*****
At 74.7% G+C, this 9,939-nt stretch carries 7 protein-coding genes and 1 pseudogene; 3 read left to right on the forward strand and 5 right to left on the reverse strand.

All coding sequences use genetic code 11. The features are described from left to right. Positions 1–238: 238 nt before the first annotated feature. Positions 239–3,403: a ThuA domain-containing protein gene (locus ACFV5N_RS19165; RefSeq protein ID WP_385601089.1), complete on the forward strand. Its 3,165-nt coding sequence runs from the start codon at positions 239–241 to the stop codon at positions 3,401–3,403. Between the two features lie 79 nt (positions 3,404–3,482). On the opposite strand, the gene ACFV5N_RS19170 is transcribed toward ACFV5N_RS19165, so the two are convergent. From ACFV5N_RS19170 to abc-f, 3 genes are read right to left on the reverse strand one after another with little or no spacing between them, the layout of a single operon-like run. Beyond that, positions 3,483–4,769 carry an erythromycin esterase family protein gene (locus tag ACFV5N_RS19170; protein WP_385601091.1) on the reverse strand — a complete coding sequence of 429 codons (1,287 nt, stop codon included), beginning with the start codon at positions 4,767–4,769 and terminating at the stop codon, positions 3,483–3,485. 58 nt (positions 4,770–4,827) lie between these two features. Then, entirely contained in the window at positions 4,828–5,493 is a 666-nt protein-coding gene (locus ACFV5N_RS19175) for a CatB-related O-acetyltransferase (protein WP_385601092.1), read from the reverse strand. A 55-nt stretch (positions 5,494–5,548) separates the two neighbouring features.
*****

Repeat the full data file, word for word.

At 74.7% G+C, this 9,939-nt stretch carries 7 protein-coding genes and 1 pseudogene; 3 read left to right on the forward strand and 5 right to left on the reverse strand.

All coding sequences use genetic code 11. The features are described from left to right. Positions 1–238: 238 nt before the first annotated feature. Positions 239–3,403: a ThuA domain-containing protein gene (locus ACFV5N_RS19165; RefSeq protein ID WP_385601089.1), complete on the forward strand. Its 3,165-nt coding sequence runs from the start codon at positions 239–241 to the stop codon at positions 3,401–3,403. Between the two features lie 79 nt (positions 3,404–3,482). On the opposite strand, the gene ACFV5N_RS19170 is transcribed toward ACFV5N_RS19165, so the two are convergent. From ACFV5N_RS19170 to abc-f, 3 genes are read right to left on the reverse strand one after another with little or no spacing between them, the layout of a single operon-like run. Beyond that, positions 3,483–4,769 carry an erythromycin esterase family protein gene (locus tag ACFV5N_RS19170; protein WP_385601091.1) on the reverse strand — a complete coding sequence of 429 codons (1,287 nt, stop codon included), beginning with the start codon at positions 4,767–4,769 and terminating at the stop codon, positions 3,483–3,485. 58 nt (positions 4,770–4,827) lie between these two features. Then, entirely contained in the window at positions 4,828–5,493 is a 666-nt protein-coding gene (locus ACFV5N_RS19175) for a CatB-related O-acetyltransferase (protein WP_385601092.1), read from the reverse strand. A 55-nt stretch (positions 5,494–5,548) separates the two neighbouring features.